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NFL: Clay Matthews hit on Alex Smith is “textbook” roughing the passer

Football Night in America rules analyst and three-time Super Bowl referee Terry McAulay analyzes the NFL's decision to defend a contentious roughing the passer foul against Green Bay's Clay Matthews vs. Washington.

The NFL’s new focus on roughing the passer has once again created a Sunday evening ruckus. And, once again, Packers linebacker Clay Matthews is smack dab in the middle of it all.

But the NFL insists that today’s call -- a penalty arising from Matthews landing on Washington quarterback Alex Smith with all or most of his body weight -- was the right call. Former NFL referee, and current NFL consultant, Ed Hocuhli explained the reasoning to PFT by phone, not long before the start of this week’s edition of Football Night in America.

Calling it a “textbook” case of roughing, Hochuli said that the hit by Matthews falls squarely within the point of emphasis regarding the roughing passer foul, as it relates to the placement of all or most of the defender’s body weight on the passer.

“They’ve been calling it this way for six weeks,” Hochuli said. “It’s as clear of an example of roughing the passer as you could have.”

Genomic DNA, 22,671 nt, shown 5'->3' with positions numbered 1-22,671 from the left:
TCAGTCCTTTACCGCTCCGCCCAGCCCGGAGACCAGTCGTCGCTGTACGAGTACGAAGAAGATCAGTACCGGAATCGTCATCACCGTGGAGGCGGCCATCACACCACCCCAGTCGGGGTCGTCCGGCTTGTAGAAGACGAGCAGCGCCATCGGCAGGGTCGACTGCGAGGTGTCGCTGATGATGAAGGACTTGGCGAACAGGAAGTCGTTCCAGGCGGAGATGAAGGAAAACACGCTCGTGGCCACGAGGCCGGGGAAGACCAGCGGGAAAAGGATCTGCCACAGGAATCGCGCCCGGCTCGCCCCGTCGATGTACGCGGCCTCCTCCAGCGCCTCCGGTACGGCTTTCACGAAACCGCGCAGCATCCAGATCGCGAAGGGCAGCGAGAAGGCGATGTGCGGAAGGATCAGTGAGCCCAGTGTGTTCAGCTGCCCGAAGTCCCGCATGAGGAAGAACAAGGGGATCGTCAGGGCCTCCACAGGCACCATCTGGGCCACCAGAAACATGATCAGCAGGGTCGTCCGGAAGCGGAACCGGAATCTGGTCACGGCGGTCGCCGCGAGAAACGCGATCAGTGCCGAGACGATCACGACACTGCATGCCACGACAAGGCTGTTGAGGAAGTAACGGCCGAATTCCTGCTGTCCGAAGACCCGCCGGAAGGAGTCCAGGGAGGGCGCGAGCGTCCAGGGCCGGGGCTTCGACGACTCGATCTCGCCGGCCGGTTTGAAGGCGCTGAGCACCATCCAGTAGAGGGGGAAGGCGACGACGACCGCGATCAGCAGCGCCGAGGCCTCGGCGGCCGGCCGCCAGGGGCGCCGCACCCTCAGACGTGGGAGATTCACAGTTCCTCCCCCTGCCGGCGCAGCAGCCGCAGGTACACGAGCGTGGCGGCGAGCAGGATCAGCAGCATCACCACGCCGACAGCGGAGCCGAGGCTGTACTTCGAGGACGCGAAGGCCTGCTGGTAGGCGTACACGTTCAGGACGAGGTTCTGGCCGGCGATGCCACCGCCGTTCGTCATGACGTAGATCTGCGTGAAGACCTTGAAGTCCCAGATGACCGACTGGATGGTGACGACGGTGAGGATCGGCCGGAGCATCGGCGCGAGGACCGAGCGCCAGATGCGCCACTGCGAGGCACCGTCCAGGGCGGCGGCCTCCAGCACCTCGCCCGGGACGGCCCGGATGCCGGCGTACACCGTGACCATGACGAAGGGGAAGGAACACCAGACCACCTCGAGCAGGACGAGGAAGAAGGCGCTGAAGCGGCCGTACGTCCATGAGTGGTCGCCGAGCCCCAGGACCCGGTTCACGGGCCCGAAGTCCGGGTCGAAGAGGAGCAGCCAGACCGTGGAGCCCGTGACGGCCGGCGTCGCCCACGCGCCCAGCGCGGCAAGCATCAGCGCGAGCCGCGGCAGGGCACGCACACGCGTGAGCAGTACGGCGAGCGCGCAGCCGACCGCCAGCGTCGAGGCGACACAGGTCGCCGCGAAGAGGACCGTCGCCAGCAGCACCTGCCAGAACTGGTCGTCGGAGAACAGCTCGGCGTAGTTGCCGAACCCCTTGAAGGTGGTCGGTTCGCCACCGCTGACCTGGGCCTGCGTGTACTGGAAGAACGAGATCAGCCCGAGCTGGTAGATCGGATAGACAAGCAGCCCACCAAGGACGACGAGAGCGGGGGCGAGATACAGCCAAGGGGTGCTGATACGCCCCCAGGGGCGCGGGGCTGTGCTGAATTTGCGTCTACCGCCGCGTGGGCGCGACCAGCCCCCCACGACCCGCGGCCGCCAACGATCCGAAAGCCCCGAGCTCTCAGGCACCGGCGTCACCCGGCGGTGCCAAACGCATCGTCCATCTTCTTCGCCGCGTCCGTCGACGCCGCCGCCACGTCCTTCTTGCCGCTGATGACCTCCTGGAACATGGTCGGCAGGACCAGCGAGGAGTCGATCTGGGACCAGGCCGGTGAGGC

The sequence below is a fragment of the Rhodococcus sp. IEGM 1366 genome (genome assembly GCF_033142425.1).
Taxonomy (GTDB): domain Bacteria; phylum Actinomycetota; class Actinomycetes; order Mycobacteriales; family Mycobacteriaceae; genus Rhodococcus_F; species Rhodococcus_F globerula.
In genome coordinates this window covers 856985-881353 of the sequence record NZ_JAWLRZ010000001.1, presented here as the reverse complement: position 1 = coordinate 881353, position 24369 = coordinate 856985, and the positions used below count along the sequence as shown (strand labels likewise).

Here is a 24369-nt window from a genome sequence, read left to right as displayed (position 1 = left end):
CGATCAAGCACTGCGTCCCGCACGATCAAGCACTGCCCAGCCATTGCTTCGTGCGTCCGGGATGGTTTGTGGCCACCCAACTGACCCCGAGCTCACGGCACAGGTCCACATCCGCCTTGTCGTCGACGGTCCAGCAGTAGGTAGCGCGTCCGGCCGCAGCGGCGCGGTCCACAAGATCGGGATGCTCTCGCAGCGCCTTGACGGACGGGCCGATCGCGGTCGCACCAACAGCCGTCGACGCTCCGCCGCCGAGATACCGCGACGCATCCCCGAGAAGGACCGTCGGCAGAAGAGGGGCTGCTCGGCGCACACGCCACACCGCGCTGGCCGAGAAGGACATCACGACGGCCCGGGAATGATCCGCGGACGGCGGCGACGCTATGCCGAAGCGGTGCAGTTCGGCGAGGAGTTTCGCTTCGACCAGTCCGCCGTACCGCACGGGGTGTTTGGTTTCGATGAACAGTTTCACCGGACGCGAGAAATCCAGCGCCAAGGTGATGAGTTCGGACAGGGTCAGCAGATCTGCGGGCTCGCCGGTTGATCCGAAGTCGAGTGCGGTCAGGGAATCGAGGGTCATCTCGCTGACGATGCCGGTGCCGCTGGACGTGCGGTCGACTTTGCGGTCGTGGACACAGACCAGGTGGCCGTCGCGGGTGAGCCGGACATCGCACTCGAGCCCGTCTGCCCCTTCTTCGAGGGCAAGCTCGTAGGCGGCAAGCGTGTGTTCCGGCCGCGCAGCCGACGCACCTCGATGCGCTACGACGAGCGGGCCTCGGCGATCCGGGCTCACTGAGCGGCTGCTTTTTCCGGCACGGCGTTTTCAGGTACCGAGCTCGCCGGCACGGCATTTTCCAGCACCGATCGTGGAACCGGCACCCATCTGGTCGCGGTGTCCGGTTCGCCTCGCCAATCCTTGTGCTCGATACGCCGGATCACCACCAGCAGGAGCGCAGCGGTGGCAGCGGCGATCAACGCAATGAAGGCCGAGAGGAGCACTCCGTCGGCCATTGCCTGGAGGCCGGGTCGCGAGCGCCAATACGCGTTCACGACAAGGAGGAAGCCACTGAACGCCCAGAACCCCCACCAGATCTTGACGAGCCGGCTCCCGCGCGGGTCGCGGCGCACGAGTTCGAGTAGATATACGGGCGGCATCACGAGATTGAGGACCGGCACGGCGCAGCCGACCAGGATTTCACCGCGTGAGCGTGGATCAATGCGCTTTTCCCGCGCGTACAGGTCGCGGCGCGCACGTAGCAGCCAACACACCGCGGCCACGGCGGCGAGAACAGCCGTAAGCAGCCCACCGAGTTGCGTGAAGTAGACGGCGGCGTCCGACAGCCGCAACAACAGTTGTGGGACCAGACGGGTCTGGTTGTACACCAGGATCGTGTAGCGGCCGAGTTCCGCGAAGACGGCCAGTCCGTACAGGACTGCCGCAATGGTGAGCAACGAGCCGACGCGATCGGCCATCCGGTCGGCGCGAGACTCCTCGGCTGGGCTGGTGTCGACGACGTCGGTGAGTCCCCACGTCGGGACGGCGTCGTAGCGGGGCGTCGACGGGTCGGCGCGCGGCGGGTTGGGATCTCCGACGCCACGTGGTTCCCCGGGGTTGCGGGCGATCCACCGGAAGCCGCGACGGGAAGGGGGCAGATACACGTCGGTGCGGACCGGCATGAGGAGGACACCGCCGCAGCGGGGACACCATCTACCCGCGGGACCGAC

So what should Matthews have done differently? Hochuli said that the solution is simple. Matthews had two steps before hitting Smith. The league expects Matthews in that situation to hit him and roll to the side, landing with Matthews’ body weight on the ground, not on the passer.

“If I could show an example of fully body weight on a passer,” Hochuli said, “that would be the play.”

Players, coaches, fans, and media may not like it that way, but that’s the way it is. The league has decided to protect its quarterbacks, because the league knows that the quality of the product suffers greatly when the best quarterbacks aren’t on the field.